Class-action lawsuit for thousands of children in Flint, Michigan

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Years of litigation for children exposed to lead-contaminated water created the largest child screening and assessment program in the US.

Lead-tainted water places a community in crisis 

During 2014–2015, lead from corrosive river water contaminated Flint's public water supply. The incidence of elevated blood lead levels, which can cause serious cognitive declines in school-age children, nearly doubled in local children.

Defending vulnerable victims of a toxic legacy

Working with the ACLU of Michigan and the Education Law Center, we launched a class action lawsuit on behalf of thousands of Flint children and used a preliminary injunction to force interim relief. In 2018, the Michigan Department of Education and local schools agreed to universal screening and assessments of children affected by the lead-tainted water. This creates the most extensive screening program in the US to carry out the federal "Child Find" mandate to identify students with disabilities.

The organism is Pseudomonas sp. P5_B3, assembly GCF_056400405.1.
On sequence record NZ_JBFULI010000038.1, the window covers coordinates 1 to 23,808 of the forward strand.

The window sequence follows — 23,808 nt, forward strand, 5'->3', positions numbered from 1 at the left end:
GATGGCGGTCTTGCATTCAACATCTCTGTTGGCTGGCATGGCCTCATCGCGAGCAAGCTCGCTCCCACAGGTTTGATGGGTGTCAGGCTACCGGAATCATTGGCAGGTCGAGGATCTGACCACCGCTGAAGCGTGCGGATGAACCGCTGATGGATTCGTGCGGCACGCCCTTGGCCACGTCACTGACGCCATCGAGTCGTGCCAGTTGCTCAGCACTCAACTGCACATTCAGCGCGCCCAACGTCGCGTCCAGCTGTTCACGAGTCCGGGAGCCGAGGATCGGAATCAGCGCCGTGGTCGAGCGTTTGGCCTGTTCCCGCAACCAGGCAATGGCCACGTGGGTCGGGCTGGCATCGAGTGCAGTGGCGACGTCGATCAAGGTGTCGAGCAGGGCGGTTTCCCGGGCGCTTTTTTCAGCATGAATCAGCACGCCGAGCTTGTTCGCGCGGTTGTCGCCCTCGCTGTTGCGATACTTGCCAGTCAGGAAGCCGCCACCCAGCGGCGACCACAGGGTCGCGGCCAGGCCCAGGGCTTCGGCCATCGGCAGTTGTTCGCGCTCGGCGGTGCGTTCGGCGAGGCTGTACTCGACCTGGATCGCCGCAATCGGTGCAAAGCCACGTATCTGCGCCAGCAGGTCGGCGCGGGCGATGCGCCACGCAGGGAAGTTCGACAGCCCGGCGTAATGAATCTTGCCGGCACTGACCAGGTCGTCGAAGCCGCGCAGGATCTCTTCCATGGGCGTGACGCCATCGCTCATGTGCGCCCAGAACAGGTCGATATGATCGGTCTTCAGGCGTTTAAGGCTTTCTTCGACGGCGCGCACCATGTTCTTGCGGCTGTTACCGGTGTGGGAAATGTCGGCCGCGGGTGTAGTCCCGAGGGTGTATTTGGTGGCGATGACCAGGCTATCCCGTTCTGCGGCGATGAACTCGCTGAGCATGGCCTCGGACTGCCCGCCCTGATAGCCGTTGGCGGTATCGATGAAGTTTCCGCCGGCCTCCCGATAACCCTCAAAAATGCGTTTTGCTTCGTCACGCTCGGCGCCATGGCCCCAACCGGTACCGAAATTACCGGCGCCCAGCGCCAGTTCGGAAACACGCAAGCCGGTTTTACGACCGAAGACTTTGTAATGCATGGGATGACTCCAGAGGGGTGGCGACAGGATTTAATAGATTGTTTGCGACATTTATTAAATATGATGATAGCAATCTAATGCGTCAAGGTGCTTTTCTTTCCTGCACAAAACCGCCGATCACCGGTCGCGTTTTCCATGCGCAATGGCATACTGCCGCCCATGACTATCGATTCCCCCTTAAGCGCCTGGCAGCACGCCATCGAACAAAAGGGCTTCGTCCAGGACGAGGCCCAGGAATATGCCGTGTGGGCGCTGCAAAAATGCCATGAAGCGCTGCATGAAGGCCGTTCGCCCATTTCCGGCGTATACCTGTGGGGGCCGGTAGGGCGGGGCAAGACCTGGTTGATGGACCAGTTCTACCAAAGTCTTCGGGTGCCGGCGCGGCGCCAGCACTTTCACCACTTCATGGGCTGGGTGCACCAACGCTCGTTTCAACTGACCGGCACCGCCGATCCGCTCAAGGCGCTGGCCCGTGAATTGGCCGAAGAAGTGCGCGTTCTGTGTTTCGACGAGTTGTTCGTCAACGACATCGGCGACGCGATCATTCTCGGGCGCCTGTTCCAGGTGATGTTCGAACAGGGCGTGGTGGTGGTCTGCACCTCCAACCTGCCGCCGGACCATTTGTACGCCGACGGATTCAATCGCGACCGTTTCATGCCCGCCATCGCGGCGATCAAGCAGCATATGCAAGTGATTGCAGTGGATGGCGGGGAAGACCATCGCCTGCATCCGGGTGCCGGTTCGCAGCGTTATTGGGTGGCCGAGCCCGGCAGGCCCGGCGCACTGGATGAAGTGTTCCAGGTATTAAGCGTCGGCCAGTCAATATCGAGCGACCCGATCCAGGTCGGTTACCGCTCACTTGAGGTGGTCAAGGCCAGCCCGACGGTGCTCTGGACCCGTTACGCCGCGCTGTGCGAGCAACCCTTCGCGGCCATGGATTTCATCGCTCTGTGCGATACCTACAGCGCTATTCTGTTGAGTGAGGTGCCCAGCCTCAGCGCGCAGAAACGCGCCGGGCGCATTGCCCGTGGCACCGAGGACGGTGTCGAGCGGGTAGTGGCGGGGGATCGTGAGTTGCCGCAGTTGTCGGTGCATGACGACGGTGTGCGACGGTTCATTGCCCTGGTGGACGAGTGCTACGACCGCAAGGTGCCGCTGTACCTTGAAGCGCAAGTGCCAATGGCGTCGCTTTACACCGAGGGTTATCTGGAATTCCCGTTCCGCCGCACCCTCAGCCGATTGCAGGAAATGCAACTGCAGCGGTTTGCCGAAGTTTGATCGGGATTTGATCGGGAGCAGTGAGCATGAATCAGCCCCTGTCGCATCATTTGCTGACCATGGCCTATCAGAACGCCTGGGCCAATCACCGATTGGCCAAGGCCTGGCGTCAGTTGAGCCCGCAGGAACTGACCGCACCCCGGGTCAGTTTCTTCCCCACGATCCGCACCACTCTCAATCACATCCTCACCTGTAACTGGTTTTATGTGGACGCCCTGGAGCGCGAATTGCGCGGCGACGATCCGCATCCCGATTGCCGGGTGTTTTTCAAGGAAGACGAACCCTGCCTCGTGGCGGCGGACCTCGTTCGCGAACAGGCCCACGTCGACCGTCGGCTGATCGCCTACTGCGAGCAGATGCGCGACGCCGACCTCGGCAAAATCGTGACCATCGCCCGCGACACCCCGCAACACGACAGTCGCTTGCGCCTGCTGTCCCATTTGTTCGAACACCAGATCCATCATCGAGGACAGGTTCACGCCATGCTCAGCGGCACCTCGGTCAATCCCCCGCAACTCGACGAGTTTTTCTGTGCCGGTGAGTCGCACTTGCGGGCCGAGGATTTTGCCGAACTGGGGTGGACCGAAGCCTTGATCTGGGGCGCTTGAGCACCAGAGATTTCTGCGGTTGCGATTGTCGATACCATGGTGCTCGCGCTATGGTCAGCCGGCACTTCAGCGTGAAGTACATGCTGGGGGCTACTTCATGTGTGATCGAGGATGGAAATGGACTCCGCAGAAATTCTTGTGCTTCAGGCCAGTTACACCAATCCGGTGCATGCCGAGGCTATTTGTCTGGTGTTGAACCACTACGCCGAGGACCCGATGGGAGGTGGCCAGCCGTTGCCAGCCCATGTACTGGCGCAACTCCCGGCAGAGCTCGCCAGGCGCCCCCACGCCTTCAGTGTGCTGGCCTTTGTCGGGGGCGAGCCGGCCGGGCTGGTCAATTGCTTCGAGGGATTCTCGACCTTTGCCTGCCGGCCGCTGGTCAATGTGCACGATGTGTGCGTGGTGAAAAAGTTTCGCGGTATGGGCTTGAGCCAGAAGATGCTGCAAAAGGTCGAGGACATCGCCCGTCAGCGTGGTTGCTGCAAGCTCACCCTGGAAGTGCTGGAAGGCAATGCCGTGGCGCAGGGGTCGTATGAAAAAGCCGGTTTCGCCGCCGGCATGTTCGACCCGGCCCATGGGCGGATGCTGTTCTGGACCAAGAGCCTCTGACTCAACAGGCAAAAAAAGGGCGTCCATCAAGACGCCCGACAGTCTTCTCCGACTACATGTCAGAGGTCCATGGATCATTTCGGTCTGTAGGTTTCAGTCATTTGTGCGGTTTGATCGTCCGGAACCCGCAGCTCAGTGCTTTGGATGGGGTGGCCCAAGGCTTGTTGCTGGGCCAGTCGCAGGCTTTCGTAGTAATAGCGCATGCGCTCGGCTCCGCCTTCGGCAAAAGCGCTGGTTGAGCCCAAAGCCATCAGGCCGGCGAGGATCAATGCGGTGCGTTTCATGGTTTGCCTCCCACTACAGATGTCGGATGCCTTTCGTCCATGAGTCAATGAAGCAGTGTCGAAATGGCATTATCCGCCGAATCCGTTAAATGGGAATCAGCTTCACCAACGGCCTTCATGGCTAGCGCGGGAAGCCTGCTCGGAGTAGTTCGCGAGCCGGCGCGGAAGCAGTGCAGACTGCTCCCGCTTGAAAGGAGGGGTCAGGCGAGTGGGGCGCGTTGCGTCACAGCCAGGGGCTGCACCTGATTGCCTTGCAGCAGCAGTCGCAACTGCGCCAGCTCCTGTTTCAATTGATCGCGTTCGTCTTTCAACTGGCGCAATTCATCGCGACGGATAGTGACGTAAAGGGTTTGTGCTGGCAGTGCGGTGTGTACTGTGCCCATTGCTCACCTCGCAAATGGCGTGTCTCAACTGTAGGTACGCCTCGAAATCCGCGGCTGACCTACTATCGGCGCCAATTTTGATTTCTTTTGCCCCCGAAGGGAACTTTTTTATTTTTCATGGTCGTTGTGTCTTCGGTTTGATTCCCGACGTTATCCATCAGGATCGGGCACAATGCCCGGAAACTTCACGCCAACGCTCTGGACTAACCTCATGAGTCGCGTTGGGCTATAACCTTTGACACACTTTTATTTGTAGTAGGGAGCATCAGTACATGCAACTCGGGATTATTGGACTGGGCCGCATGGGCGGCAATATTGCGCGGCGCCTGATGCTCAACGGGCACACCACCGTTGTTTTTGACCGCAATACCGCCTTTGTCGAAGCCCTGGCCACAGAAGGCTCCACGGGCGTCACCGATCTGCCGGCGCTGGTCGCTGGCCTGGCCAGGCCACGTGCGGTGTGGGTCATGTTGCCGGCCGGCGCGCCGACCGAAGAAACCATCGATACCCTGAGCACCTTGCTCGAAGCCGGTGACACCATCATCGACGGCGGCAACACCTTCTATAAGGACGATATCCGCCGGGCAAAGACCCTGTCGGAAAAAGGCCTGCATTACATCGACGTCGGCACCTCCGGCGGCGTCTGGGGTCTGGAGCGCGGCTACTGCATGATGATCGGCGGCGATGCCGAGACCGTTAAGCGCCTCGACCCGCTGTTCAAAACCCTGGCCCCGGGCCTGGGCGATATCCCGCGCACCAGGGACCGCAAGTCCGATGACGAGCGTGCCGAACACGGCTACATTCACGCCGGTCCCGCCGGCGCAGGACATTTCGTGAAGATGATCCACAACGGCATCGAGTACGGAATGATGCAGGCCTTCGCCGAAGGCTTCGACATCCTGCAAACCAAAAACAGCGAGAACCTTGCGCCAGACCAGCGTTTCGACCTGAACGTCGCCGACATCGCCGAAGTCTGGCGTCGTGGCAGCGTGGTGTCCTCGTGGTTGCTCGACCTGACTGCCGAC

Groundbreaking initiative creates hope for future care

Michigan must carry out a US$4 million program to screen up to 30,000 children. This includes using cross-disciplinary testing to identify individual children with special education needs, providing essential educational programs and preventing diagnosed children from being re-victimized due to their disabilities. The process of monitoring and treating survivors of Flint’s water crisis may continue for many years.

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